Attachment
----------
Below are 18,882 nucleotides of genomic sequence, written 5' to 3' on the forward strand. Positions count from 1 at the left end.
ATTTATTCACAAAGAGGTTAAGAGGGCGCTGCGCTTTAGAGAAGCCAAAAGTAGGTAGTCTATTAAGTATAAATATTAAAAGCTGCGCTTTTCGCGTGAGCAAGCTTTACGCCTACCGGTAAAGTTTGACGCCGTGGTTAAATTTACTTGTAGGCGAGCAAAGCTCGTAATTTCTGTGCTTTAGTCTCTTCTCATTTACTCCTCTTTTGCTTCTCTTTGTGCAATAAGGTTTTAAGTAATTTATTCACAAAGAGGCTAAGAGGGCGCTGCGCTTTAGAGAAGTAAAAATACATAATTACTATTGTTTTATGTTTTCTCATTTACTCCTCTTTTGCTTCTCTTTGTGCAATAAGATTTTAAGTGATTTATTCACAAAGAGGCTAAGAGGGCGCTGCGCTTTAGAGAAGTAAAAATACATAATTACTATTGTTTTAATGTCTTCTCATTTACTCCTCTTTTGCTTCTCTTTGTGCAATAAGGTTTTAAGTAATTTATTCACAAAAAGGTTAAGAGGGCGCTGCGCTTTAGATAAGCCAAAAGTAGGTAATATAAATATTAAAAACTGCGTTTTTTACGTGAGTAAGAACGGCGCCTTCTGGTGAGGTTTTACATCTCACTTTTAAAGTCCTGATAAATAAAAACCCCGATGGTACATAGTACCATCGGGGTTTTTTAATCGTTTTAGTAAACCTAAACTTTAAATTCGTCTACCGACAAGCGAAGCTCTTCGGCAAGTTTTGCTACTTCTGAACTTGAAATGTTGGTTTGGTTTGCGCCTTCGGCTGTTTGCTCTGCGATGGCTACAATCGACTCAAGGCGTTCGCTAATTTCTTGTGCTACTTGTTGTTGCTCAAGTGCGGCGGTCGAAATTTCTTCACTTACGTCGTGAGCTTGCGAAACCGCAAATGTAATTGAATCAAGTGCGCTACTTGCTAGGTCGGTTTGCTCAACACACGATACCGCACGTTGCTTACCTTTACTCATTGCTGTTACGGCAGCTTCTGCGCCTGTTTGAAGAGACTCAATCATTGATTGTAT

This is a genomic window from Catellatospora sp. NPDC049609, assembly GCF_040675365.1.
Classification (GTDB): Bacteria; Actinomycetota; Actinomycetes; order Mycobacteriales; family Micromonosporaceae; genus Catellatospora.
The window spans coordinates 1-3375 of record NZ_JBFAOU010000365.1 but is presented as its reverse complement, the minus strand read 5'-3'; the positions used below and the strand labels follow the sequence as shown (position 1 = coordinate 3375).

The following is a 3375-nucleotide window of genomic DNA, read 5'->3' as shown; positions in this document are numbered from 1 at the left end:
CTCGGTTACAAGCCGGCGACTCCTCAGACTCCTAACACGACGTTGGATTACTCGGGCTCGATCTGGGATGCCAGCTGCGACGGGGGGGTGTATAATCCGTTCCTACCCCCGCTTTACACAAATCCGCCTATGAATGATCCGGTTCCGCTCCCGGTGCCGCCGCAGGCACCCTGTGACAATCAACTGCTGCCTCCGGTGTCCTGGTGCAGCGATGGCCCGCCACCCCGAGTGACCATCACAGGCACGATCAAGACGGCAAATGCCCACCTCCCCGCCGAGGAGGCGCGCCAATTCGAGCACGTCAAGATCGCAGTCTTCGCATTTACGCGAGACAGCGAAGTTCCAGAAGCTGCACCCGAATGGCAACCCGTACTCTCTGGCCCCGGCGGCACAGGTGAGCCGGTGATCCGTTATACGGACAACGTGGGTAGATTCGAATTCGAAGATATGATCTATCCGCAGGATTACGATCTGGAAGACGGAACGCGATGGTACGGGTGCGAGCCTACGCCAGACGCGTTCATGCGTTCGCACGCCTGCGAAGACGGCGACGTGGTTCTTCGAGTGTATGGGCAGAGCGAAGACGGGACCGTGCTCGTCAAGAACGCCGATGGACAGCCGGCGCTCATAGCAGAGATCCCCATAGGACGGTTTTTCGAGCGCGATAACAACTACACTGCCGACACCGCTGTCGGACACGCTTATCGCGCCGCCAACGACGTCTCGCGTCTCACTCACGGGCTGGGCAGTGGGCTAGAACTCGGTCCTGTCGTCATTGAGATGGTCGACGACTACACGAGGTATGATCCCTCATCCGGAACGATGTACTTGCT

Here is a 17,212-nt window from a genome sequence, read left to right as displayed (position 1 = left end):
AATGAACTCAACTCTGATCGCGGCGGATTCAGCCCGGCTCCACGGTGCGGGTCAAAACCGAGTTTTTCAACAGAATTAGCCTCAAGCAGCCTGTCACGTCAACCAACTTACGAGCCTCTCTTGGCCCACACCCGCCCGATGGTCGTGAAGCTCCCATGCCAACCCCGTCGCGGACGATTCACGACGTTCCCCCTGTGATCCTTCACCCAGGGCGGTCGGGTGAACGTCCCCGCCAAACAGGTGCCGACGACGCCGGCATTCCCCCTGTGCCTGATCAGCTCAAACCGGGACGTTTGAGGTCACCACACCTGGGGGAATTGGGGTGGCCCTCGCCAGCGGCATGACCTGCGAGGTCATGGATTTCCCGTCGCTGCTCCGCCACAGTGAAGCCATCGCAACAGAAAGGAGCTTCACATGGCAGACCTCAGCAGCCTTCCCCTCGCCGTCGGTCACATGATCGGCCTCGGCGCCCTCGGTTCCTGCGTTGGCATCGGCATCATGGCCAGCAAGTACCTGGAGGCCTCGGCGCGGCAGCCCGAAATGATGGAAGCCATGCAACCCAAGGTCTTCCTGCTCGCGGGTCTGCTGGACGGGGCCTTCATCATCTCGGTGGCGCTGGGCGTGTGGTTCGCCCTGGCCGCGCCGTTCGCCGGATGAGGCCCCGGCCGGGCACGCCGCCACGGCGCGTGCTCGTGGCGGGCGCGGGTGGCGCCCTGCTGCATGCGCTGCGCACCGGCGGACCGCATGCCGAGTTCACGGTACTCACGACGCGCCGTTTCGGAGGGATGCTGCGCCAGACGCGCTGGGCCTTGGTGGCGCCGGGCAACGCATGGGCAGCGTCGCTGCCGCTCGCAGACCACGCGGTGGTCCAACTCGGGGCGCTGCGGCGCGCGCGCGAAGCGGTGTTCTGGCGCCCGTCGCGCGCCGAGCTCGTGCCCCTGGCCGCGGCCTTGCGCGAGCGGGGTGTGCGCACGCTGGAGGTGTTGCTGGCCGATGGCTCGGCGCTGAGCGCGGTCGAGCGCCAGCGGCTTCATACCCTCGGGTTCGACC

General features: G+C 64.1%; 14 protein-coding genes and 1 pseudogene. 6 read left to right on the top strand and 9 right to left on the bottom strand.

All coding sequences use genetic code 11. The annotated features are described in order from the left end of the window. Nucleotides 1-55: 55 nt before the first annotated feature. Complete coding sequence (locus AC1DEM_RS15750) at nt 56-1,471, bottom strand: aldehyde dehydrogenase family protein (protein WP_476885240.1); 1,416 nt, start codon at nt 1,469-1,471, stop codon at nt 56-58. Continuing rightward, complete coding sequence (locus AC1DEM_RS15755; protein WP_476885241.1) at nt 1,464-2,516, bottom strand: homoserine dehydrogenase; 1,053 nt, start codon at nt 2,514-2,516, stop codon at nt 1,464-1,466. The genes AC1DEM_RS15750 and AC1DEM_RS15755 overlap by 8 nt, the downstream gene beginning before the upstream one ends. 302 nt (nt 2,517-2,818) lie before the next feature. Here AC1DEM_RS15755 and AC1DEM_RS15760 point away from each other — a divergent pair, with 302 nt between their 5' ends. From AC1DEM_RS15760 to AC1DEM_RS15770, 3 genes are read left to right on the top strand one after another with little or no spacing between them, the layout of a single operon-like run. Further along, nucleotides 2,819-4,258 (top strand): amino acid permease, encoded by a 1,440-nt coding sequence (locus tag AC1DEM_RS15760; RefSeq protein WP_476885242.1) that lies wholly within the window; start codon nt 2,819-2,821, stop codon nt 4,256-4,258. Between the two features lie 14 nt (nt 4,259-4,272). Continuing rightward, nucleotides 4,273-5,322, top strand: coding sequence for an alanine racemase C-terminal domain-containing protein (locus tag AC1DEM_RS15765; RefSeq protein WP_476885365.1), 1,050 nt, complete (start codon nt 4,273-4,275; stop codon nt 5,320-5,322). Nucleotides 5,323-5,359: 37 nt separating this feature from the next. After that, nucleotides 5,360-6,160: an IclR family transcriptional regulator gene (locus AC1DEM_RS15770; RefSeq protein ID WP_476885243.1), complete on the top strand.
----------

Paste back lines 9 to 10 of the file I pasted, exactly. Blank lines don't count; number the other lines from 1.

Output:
AATGAACTCAACTCTGATCGCGGCGGATTCAGCCCGGCTCCACGGTGCGGGTCAAAACCGAGTTTTTCAACAGAATTAGCCTCAAGCAGCCTGTCACGTCAACCAACTTACGAGCCTCTCTTGGCCCACACCCGCCCGATGGTCGTGAAGCTCCCATGCCAACCCCGTCGCGGACGATTCACGACGTTCCCCCTGTGATCCTTCACCCAGGGCGGTCGGGTGAACGTCCCCGCCAAACAGGTGCCGACGACGCCGGCATTCCCCCTGTGCCTGATCAGCTCAAACCGGGACGTTTGAGGTCACCACACCTGGGGGAATTGGGGTGGCCCTCGCCAGCGGCATGACCTGCGAGGTCATGGATTTCCCGTCGCTGCTCCGCCACAGTGAAGCCATCGCAACAGAAAGGAGCTTCACATGGCAGACCTCAGCAGCCTTCCCCTCGCCGTCGGTCACATGATCGGCCTCGGCGCCCTCGGTTCCTGCGTTGGCATCGGCATCATGGCCAGCAAGTACCTGGAGGCCTCGGCGCGGCAGCCCGAAATGATGGAAGCCATGCAACCCAAGGTCTTCCTGCTCGCGGGTCTGCTGGACGGGGCCTTCATCATCTCGGTGGCGCTGGGCGTGTGGTTCGCCCTGGCCGCGCCGTTCGCCGGATGAGGCCCCGGCCGGGCACGCCGCCACGGCGCGTGCTCGTGGCGGGCGCGGGTGGCGCCCTGCTGCATGCGCTGCGCACCGGCGGACCGCATGCCGAGTTCACGGTACTCACGACGCGCCGTTTCGGAGGGATGCTGCGCCAGACGCGCTGGGCCTTGGTGGCGCCGGGCAACGCATGGGCAGCGTCGCTGCCGCTCGCAGACCACGCGGTGGTCCAACTCGGGGCGCTGCGGCGCGCGCGCGAAGCGGTGTTCTGGCGCCCGTCGCGCGCCGAGCTCGTGCCCCTGGCCGCGGCCTTGCGCGAGCGGGGTGTGCGCACGCTGGAGGTGTTGCTGGCCGATGGCTCGGCGCTGAGCGCGGTCGAGCGCCAGCGGCTTCATACCCTCGGGTTCGACC

General features: G+C 64.1%; 14 protein-coding genes and 1 pseudogene. 6 read left to right on the top strand and 9 right to left on the bottom strand.